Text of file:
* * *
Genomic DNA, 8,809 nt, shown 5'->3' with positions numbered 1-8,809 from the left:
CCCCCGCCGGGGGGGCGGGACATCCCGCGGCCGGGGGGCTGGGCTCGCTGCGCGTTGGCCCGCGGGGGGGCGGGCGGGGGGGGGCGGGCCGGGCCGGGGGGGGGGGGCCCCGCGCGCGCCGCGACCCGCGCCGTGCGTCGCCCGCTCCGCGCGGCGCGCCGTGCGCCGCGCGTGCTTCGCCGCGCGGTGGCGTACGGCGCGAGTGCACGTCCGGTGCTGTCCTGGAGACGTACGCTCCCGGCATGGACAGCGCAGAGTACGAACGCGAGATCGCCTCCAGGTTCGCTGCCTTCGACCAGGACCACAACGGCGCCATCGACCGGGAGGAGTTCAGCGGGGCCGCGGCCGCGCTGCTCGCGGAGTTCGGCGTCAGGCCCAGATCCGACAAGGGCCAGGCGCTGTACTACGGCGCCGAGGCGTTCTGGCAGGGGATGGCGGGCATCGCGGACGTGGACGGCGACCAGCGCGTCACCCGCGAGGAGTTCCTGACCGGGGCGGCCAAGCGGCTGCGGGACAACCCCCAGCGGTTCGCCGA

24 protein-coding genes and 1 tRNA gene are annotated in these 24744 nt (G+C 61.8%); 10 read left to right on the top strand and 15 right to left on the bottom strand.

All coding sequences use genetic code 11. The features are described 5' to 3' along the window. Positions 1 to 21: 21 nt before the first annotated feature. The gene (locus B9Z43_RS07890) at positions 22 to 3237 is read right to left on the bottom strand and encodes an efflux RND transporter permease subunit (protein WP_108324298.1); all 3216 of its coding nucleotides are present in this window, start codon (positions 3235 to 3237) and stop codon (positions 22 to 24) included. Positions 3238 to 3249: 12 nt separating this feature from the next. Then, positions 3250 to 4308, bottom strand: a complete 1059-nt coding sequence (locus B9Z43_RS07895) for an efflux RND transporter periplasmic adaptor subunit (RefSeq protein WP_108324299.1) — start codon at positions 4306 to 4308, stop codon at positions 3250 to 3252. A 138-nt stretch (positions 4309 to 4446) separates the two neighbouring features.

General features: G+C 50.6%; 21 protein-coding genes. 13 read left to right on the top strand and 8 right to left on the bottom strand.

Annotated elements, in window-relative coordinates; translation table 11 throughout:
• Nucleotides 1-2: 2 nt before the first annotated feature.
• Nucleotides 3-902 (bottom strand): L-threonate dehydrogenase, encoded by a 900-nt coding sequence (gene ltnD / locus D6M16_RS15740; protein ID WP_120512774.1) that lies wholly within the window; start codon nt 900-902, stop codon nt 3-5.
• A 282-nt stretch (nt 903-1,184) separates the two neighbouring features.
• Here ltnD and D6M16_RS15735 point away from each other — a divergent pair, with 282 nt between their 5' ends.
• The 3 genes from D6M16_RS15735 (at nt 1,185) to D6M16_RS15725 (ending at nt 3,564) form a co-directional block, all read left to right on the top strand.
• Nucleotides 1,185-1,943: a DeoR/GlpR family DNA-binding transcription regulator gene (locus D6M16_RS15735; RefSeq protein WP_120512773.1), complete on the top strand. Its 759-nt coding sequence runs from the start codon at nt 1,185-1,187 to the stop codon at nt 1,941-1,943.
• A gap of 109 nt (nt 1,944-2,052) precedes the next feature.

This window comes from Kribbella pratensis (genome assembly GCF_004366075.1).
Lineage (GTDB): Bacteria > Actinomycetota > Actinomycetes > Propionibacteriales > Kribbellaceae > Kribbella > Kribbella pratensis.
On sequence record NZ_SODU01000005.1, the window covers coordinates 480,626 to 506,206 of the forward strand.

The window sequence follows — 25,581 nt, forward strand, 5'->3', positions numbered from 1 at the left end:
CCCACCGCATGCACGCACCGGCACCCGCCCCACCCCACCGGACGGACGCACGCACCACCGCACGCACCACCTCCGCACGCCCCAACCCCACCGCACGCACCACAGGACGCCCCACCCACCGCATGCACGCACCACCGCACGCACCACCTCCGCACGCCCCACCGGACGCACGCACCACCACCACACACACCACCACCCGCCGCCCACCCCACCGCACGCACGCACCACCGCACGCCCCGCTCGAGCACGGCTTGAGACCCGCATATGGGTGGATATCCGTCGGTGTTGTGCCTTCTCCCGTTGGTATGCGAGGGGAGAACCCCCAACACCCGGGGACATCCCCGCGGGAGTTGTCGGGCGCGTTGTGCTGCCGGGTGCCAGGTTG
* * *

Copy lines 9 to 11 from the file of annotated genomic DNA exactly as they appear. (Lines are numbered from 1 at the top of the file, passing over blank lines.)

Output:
• A 282-nt stretch (nt 903-1,184) separates the two neighbouring features.
• Here ltnD and D6M16_RS15735 point away from each other — a divergent pair, with 282 nt between their 5' ends.
• The 3 genes from D6M16_RS15735 (at nt 1,185) to D6M16_RS15725 (ending at nt 3,564) form a co-directional block, all read left to right on the top strand.